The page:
Out of Embed, But Facing Trauma?

By: Joe Strupp

More than most embedded reporters, Ann Scott Tyson of The Christian Science Monitor witnessed at close range the dangers of covering the invasion of Iraq. Not only did she share a tent with two embeds who were eventually killed, but she later flew out of the war zone aboard a helicopter that transported several body bags, including one holding NBC correspondent David Bloom.

In between, dead Iraqi bodies, surprise gunfire, and ear-splitting aircraft overhead did little to make Tyson and other reporters with the U.S. Army’s 3rd Infantry Division feel safe. “I saw my share of gruesome things,” said Tyson, who returned to her Maryland home April 10 after more than a month with the unit. “I did break down and cry several times because of the risk and trying to do my job all at once.”

After more than a week back home with her husband and four children, Tyson said the war remains very much in her mind. “I will hear a boom or the sound of a plane, and I will be back there,” she told E&P during a telephone interview. “I hear words used in the military, and it takes me back.”

A 16-year Monitor veteran with no previous combat experience, Tyson said she has yet to start reading newspapers on a regular basis because of her aversion to war news and does not like talking about it yet. “Re-entry has been way harder than I thought,” she admitted. “I’ve had to very slowly expose myself to the real world again.”

Tyson is just one of hundreds of journalists who have returned — or soon will — from the combat region now that the serious fighting (if not dying) has ended. While some reporters will make easy adjustments, others will need help to deal with postwar stress, say psychologists. Those problems can range from low-level anxiety to nightmares to lack of sleep, and even to permanent emotional damage.

“It always depends on the person,” said Roger Simpson, director of the Dart Center for Journalism and Trauma at the University of Washington. “Evidence of emotional impact may not surface right away.” Simpson said news outlets should have a professional counselor or psychologist assess combat reporters when they return. Then they should watch them for problems that could endure and give them an opportunity to discuss their experience.

“If they see horrible sights, there is a good chance they might have some symptoms,” said Joseph Etherton, a clinical therapist and associate professor of psychology at Loyola University in New Orleans. “It is hard to get it out of your mind.”

News organizations are responding to the returning journalists in different ways. Some, such as Cox Newspapers Inc., are planning mandatory counseling, according to Foreign Editor Chuck Holmes. Holmes, whose combat experience includes coverage of fighting in Rwanda, Lebanon, and Kosovo, added: “I suffered a bit of post-traumatic stress disorder [PTSD] after Rwanda. I had nightmares for a few weeks, and it probably would have helped to have some counseling of some kind.”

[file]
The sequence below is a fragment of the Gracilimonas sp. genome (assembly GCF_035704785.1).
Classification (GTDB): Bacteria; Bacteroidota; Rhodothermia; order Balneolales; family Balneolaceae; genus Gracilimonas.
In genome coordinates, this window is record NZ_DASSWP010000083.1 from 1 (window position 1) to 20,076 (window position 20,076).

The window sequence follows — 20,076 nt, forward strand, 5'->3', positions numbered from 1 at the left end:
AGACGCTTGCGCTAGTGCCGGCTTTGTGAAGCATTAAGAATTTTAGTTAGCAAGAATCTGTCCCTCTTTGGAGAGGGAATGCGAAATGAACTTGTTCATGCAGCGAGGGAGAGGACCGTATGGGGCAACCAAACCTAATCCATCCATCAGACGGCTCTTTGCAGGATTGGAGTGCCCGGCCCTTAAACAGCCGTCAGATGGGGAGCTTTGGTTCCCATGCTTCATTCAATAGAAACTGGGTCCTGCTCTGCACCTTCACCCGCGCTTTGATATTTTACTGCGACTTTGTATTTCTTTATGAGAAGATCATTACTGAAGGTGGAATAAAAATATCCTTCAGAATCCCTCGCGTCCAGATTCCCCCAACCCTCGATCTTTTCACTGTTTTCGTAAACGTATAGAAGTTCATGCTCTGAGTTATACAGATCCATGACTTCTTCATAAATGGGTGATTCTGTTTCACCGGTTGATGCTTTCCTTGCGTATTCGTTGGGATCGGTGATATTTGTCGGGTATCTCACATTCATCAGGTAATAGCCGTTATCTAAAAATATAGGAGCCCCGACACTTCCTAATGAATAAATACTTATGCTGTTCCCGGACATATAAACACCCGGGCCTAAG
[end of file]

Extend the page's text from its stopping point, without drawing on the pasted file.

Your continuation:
Other newspapers, such as The Wall Street Journal and The Washington Post, plan to use their existing employee-assistance programs, which provide counseling. Bill Spindle, who edits the Journal‘s Middle East coverage, said the program helped many after the 9/11 attacks in 2001 and the killing of correspondent Daniel Pearl last year.

Still, several editors said they have yet to focus on providing such counseling. “It is something we really should be looking at, but we have not,” said Tim Connolly, international editor of The Dallas Morning News, which has had as many as five journalists in Iraq.

A 2001 study by Anthony Feinstein, associate professor of psychology at the University of Toronto, found that war journalists were three times more likely to show post-traumatic stress symptoms than those who had never covered war and that more than one in four war correspondents were expected to receive a PTSD diagnosis sometime in their lives. This high rate is similar to that of combat vets, Feinstein said. War reporters also were found to have higher rates of alcohol abuse versus noncombat reporters. TV news outlets are better than newspapers at supporting war reporters, he added, with newspapers providing “very little, if anything” in terms of postwar support.

E&P welcomes letters to the editor: letters@editorandpublisher.com.

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